Each September, 130 troops from more than 90 countries begin nine months of military instruction at the US Army Command and General Staff College in Fort Leavenworth, Kan. They make field trips to economically blighted neighborhoods and to the Truman Presidential Library, to learn about the integration of the American military.
“What we’re trying to get them to see from the outset is openness, accepting responsibility for government or institutional errors of the past," says Jim Fain, director of CGSC's international military student division. This training of foreign officers makes up an important portion of the military ASSISTANCE the Pentagon extends to American allies.
Yet this assistance is now under close scrutiny as US-trained militaries have been used by some of those allies to try to suppress democratic uprisings by their people.
Given that unpleasant reality, plus the fact that the Pentagon spends billions of dollars a year in foreign military aid, both the public and defense analysts are asking anew: What can the American military reasonably expect for giving such support?
"We have to look at whether [US military aid] even succeeds in giving us benefits," says Christopher Preble, author of "The Power Problem: How American Military Dominance Makes Us Less Safe, Less Prosperous, and Less Free." Less ambiguous, he adds, are the costs: "what we have paid – in tangible dollars, and in terms of our values."
The Pentagon, not surprisingly, hopes for a big return on its investment: a bulwark against communism during the cold war, for example, and against terrorist extremists after 9/11. The hard truth is that such aid is, at best, a lever that can be used to try to push a strategic ally – say, Pakistan, Turkey, Egypt, or Yemen – to take greater account of US wishes than it might otherwise, many defense analysts say. And it doesn't always work, they caution.
"The expectation has always been that countries that receive US military aid and training will be bulwarks of stability and will further US interests in a particular country or region," says Ted Galen Carpenter, vice president for foreign-policy studies at the libertarian CATO Institute. "Those expectations have often proved excessive."
If military aid buys less influence than the Pentagon imagines, it can still have value. During the recent uprising in Egypt, Pentagon leaders urged their Egyptian counterparts to exercise restraint against protesters – and they did (though perhaps for reasons of their own). Moreover, US law requires that aid be cut off if the recipient nation is using it to commit human rights violations – another leverage point.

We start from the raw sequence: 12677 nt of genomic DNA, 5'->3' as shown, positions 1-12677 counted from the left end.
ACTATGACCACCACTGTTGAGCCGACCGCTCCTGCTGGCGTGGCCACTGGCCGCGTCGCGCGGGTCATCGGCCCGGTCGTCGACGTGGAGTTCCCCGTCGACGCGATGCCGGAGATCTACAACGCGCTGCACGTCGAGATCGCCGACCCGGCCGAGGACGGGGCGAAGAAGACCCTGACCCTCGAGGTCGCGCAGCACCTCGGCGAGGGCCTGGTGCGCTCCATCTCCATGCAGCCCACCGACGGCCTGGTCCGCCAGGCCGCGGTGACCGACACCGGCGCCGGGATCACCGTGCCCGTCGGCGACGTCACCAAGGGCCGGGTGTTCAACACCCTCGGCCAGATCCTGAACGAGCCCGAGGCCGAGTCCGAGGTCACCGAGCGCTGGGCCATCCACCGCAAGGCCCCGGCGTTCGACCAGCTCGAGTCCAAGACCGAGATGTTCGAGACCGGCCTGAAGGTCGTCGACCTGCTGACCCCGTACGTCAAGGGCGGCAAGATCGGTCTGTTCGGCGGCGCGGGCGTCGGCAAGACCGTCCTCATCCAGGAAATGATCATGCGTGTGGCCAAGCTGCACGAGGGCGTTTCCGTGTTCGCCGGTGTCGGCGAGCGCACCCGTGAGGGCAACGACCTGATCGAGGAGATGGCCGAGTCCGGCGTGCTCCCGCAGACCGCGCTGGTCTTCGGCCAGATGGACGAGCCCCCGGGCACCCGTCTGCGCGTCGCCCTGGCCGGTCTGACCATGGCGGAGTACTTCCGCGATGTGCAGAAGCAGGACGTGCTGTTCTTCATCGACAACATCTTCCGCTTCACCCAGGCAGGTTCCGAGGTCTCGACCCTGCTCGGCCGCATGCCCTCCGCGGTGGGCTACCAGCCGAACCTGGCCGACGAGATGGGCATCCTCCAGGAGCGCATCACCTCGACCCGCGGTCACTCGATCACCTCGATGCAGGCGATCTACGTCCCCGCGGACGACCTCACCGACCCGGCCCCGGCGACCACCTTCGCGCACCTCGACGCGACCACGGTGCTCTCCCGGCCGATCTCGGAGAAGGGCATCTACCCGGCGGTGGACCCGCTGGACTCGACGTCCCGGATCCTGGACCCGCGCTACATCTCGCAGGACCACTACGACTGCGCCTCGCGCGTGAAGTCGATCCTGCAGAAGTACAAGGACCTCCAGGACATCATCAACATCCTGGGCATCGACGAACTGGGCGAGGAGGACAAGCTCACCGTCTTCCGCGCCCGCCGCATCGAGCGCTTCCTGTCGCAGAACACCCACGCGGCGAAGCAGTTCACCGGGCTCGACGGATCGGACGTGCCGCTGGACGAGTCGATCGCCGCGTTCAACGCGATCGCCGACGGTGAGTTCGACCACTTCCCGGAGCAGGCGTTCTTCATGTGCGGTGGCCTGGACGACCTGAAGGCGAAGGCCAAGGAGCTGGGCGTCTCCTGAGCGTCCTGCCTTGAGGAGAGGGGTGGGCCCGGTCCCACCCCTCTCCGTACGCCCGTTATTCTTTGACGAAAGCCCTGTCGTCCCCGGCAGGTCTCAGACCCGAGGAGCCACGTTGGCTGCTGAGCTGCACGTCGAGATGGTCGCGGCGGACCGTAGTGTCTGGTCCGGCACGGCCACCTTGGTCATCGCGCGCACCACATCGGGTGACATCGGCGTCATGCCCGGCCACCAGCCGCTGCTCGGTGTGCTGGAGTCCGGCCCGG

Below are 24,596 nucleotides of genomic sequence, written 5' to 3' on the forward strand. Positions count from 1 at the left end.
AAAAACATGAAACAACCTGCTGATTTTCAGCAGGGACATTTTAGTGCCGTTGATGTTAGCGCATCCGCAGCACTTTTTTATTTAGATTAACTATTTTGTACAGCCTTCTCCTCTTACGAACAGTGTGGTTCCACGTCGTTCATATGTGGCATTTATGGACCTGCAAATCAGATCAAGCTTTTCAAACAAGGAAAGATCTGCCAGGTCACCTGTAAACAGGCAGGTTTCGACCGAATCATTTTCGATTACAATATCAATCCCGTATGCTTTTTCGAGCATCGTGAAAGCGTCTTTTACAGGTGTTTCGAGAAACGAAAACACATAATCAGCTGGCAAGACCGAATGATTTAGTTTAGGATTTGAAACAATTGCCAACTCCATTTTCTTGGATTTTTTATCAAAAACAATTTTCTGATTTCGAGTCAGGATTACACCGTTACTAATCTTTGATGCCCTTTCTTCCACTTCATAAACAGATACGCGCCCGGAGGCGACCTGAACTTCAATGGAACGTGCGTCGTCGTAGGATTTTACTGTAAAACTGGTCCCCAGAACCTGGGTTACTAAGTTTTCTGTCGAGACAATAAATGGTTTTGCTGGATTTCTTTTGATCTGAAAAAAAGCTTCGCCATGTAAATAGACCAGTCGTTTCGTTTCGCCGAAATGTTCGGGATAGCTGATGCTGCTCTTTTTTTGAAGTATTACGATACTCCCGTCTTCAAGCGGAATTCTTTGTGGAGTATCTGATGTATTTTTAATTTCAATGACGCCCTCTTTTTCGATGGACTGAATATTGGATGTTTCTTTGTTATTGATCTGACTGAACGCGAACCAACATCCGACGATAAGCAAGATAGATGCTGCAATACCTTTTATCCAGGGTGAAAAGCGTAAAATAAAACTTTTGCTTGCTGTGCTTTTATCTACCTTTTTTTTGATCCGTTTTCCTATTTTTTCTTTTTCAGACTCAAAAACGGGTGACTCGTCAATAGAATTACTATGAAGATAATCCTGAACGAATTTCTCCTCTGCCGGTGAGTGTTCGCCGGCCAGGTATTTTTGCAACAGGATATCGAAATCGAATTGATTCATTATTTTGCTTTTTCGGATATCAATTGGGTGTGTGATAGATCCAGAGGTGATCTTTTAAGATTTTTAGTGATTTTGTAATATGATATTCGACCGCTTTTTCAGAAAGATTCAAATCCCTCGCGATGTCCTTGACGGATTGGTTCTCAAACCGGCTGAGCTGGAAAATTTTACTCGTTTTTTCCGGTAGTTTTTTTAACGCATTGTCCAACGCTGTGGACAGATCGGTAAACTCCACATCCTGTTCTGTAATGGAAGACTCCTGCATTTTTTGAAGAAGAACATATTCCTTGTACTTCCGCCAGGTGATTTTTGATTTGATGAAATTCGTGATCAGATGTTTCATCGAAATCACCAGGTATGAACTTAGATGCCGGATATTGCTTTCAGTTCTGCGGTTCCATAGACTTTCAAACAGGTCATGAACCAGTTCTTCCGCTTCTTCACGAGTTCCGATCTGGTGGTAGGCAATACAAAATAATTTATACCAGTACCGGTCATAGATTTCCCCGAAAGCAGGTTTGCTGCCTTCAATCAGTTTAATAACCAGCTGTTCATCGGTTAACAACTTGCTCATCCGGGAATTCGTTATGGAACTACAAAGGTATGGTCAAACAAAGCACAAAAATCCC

"When you have personal relationships with very senior officers, at times of crisis it gives you an ability to communicate easily," says Joseph Englehardt, a retired US Army colonel who served as US defense attaché in Cairo and Tehran in the 1970s.
Gen. James Mattis, head of the command responsible for the Pentagon's operations in the Middle East, emphasized this point in testimony before the Senate Armed Services Committee Wednesday, noting that exchange programs, such as those at Fort Leavenworth, provide the US military common cultural touchstones--with Egyptian military officers who have completed these programs, for example--that are strategically important to the Pentagon. He attributed the ethical behavior of the Egyptian military to the time they spent in US military war colleges. He added in his testimony that "it is worth looking into" expanding such programs.
Still, there's no guarantee that billions in US military aid will count with a foreign government when push comes to shove.
Take, for example, the Iranian military, which received Pentagon training and weapons in the years leading up to the 1979 revolution.
"The hope was that the Iranian military was going to be part of our defenses against the Soviet Union," says Mr. Englehardt.